Boomers : Good Company to be In

By Joan Trezek

If you’re reading this, you probably consider yourself a Baby Boomer or a very close relative—perhaps born a few years before or after the official dates. The 19-year interval between 1946 and 1964, essentially the post-World War II years and the rise of suburban living are considered the Boomer years. Curiosity led me to do some online research after reading that the last of the Boomers turned 50 this year. Much has been written about the significant influence of this generation on America in the last 50 years. As this year closes, it seemed appropriate to do some reflecting.   Who were some of the well-known figures (yes, Bill Clinton and Meryl Streep among them) and what characteristics are associated with them. Some findings may surprise!

Documentary “The Boomer List,” offers insights

One who did this reflecting in a most engaging way was filmmaker/photographer Timothy Greenfield Sanders who produced a documentary for American Masters on PBS which premiered in September and is now available to view online. Called “The Boomer List”, Sanders profiled 19 celebrity types, one born during each of the Boomer years to show viewers the various influences that shaped these people and contributed to their success.   Most on the list are household names. For example, singer-songwriter Billy Joel; computer pioneer, Steve Wozniak; actor Samuel Jackson, environmental activist Erin Brokovich, comedian, John Leguizamo; physician/shaman Deepak Chopra to name a few. The PBS special ran about 90 minutes and there are many compelling moments —there are touches of pathos as when Dr. Chopra, just starting to work in a American hospital ER, is summoned to an “expiration”—a term he had not encountered previously. He learned from a nurse that he was to pronounce the death of a patient; he thought it strange that a physician had to make death “official”. The passion for doing the right thing for the environment, for shaping policy honestly and openly from Erin Brokovich is unmistakable as is the candor Samuel Jackson expresses as a child of segregation.

You may experience flashbacks of the civil rights era, the Viet Nam years, the Cold War, the start of space travel, the sexual revolution/Feminism. This documentary will lead you comfortably through those historic events right on your computer screen. As a portrait photographer, Sanders has a photo exhibit of these 19 Boomers at the Newseum in Washington , DC , through July 2015.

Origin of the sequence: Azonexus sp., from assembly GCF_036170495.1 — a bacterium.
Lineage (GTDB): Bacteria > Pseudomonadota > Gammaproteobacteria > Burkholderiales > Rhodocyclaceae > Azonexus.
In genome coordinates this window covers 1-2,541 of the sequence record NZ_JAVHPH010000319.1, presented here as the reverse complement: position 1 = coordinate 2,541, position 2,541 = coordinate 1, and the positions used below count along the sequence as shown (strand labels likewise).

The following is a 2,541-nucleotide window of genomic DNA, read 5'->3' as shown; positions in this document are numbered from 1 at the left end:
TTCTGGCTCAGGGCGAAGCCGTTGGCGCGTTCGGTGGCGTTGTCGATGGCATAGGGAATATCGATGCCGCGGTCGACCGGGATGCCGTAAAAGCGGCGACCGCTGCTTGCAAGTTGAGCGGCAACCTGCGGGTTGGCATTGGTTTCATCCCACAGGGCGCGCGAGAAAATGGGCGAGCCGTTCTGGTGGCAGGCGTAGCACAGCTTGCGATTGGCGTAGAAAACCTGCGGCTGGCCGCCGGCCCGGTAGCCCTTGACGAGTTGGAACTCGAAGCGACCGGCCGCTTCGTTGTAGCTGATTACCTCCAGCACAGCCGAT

A trip down memory lane often sparks the need for more information. Where the Boomer Generation is concerned, there is no lack. Between the onset of the boomer years and the official end, more than 76 million babies were born in the U.S., constituting 40% of the 1964 population. More recently, the Boomers comprise almost 25% of the country’s population. Interestingly, boomers make up 25-30% of California’s population too.

Where are they? What are they doing?

Wonder where the other folks are today? According to an AARP study, the highest concentration of boomers, 36.8%, live in Maine with West Virginia in second place; the most affluent with annual income of $94,000 were in Maryland with Hawaii second on the income ladder at $84,000. The highest concentrations of Spanish-speaking boomers lived in New Mexico (33.4%), Texas (27%), and California (23.6%). And, the highest levels of education (not necessarily college grads, but those with some college education) were found in Colorado, almost 70% and Alaska, nearly 69%. Finally, it is in North Dakota and New Hampshire that the highest percentages of boomers are still at work—68.4% and 63.7% respectively.

What more do we know about Boomers?

  • They have a strong desire to be active and maintain good health into retirement. The popularity of Zumba, yoga, walking/hiking programs is evident. The travel program, formerly known as Elderhostel, and now called Road Scholar offers lifelong learning for individuals, couples, and intergenerational families. International trips, domestic travel, and shipboard adventures, many with a volunteer component, have been well received. Fitness club memberships, offered with some Medicare plans, are also attractive to this active group.
  • Many are college grads or have had some higher education. They are knowledgeable, skilled and capable of channeling those strengths into second careers, part-time jobs, and volunteer activities. These are people for whom personal growth and making a difference is important.
  • Boomers in large measure have more discretionary income than previous generations. As full-time workers they used their credit cards for what might be considered luxury goods—second homes, timeshares, high-end cars, travel out of the country.
  • In terms of values, Boomers have been described as anti-war, anti-government (think 60’s, Viet Nam, UC Berkeley campus). And, not afraid to question, or challenge assumptions.
  • In terms of work/career, the verdict is mixed. They have been called “workaholics”, deriving a great deal of pleasure from their jobs. However, they have been a little slow to recognize the value of maintaining balance in life. That may explain too why Boomers sparked the highest divorce rate, followed by second marriages in the history of the U.S.

If you think of yourself as a Boomer, you have a lot of company. And, like the 19 profiled in “The Boomer List” much of the company is very good indeed.